00:23:08We'll write down the formula- we won't solve any specific problems- only to let you know, how to calculate a current.
00:23:17So, write it down. If the particles with total electrical charge Q pass through the cross-section of a conductor
00:23:56During time t, current I passes through a conductor, which is equal to Q divided by t. Okay. Write it down.
00:25:07Somebody will come to the blackboard and draw a simple circuit for us. For now leaving out the measuring instrument that we connected on the table.
00:25:16So, who'll come to draw, Valerie? Please, come. Then go. You can't get here. Vileme, come.
00:25:32Do it here, on the right. Draw a bigger picture of a circuit, please. We'll add a measuring instrument, later. Don't draw it yet. Wait a minute.
00:25:46Tell us what you are drawing.
00:25:48A light bulb.
00:25:49A light bulb, yes. This is?
00:25:53A switch.
00:25:54A switch. Or a circuit breaker could be there. We've noted the difference.
00:26:01An electric cell.
00:26:03Yes. An electric cell or any source of an electrical voltage. Correct. Sit down.
00:26:13So, we can mark it there, for us to remember what a current's direction in a circuit is. What is a current's direction in a circuit, Emo?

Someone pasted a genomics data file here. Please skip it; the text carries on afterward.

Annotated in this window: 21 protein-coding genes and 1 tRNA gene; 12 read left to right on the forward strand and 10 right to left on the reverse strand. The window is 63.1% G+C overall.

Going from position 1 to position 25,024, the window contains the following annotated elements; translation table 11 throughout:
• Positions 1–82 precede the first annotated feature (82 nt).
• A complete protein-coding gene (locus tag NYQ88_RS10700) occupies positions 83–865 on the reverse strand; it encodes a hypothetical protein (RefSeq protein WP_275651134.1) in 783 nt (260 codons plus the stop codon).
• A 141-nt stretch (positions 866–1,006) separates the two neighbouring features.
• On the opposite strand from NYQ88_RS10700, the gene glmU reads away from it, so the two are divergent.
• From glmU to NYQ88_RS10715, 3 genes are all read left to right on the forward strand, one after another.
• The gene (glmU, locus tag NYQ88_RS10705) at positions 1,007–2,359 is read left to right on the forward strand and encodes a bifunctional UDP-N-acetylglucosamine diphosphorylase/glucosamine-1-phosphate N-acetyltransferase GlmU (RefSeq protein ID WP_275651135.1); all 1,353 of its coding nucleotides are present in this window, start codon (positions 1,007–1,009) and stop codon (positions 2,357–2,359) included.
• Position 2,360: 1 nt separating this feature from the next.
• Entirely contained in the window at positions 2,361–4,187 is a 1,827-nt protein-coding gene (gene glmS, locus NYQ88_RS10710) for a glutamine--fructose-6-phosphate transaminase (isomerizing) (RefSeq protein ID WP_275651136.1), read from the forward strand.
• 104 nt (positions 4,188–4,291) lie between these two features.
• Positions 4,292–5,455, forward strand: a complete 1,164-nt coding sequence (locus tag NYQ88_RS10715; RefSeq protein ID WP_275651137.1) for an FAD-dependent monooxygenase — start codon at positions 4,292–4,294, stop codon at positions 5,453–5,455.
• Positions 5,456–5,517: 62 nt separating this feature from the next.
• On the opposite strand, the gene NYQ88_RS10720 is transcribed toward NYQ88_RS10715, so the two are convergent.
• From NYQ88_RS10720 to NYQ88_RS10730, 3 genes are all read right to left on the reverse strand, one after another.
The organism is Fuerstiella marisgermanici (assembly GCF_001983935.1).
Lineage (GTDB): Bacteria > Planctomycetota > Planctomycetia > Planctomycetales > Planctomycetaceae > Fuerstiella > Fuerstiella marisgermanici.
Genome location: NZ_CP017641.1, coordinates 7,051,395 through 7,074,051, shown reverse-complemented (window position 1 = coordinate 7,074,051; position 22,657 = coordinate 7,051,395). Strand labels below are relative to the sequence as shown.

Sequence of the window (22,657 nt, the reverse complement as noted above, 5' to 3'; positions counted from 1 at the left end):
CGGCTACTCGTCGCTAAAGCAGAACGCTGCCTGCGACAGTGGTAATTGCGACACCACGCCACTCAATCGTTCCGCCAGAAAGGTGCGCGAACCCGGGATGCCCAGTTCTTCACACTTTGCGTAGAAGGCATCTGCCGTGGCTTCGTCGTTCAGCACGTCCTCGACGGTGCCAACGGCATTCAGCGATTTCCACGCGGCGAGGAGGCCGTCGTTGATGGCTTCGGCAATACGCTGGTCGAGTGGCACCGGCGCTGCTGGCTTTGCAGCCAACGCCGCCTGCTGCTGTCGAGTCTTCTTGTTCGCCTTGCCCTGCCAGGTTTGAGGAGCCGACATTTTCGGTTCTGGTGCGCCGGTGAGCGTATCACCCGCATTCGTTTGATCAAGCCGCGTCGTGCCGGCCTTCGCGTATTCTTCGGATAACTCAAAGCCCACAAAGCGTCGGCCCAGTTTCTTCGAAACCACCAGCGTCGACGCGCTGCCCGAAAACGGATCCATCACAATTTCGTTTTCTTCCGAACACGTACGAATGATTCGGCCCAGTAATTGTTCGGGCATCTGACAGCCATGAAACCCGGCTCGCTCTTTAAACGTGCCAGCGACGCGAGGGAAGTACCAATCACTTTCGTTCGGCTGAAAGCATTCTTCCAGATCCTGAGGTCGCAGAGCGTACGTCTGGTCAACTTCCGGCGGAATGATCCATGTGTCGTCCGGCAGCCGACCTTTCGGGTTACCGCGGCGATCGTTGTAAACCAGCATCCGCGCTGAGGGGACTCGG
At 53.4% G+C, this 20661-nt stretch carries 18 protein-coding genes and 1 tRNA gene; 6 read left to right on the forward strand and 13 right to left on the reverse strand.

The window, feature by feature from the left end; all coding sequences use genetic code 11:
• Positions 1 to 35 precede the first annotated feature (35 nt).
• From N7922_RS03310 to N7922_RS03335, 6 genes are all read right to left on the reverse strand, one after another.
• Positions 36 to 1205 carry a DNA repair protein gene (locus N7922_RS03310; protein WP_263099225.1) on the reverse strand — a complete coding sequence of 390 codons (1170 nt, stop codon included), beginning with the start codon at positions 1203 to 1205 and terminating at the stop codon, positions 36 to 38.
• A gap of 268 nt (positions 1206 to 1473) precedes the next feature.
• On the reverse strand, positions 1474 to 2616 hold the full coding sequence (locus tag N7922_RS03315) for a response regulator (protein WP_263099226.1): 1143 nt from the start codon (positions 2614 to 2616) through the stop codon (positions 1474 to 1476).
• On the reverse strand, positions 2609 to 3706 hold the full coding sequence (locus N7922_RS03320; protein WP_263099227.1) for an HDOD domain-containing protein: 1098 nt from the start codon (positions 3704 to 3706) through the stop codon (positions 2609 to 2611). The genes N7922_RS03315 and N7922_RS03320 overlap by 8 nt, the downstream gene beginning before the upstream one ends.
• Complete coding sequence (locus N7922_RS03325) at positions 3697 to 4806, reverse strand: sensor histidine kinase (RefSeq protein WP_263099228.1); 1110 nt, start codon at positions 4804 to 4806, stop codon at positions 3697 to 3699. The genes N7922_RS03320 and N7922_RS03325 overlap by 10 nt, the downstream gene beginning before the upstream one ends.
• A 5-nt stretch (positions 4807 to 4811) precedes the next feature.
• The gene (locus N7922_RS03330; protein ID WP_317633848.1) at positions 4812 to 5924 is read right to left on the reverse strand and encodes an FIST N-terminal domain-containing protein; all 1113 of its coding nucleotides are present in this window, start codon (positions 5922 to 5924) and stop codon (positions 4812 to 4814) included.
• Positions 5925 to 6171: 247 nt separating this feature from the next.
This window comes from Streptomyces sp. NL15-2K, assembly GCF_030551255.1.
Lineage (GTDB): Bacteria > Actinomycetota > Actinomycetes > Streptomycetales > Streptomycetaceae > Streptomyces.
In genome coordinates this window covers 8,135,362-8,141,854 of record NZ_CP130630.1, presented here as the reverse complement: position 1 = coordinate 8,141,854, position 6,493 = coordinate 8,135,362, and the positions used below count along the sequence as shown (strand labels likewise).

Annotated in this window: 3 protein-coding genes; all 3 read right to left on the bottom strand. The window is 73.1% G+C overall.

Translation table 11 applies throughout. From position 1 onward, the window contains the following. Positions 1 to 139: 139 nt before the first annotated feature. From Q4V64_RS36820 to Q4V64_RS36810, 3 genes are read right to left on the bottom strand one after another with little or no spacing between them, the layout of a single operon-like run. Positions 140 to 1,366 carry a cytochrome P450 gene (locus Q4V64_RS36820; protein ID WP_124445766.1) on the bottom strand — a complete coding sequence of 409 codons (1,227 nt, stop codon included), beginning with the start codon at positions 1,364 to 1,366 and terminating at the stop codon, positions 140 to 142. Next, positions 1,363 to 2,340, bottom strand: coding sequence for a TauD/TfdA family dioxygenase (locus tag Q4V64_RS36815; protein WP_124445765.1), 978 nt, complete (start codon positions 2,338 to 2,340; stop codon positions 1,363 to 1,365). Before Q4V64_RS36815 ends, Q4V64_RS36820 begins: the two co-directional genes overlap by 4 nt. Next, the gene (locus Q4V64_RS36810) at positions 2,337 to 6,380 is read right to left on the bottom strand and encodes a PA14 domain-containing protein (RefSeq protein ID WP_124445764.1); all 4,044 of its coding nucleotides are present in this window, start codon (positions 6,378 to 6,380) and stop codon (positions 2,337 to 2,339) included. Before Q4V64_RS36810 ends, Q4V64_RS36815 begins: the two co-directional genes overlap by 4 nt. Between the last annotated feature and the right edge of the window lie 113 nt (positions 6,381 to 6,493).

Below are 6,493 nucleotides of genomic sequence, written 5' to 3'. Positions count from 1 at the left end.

00:26:25From positive to negative.
00:26:27Yes. From a positive pole source to a negative one. Come here- take some colored chalk and mark it there- one arrow is enough. Yes, from a positive pole to a negative one.
00:26:44What is the motion of free electrons? Is it the same? Jakube?
00:26:51No, it is opposite.
00:26:52In the opposite direction. Correct.
00:26:54And now, how do we draw an ammeter in there? I mentioned that a circuit can be interrupted anytime and anywhere.
00:27:02Because the value of a current is the same, we'll just connect an ammeter. So, how will we draw it? Tadeasi, please, come.
00:27:19So, it is easy to do it here. Let's erase a bit. Correct.
00:27:25The ammeter could be, for example, between a cell and a switch, between a light bulb and a switch. Just anywhere. Yes.
00:27:34Therefore, you draw a circuit even with an ammeter. I'll put this aside, you can't see, probably.
00:27:50So, draw the picture and let's write.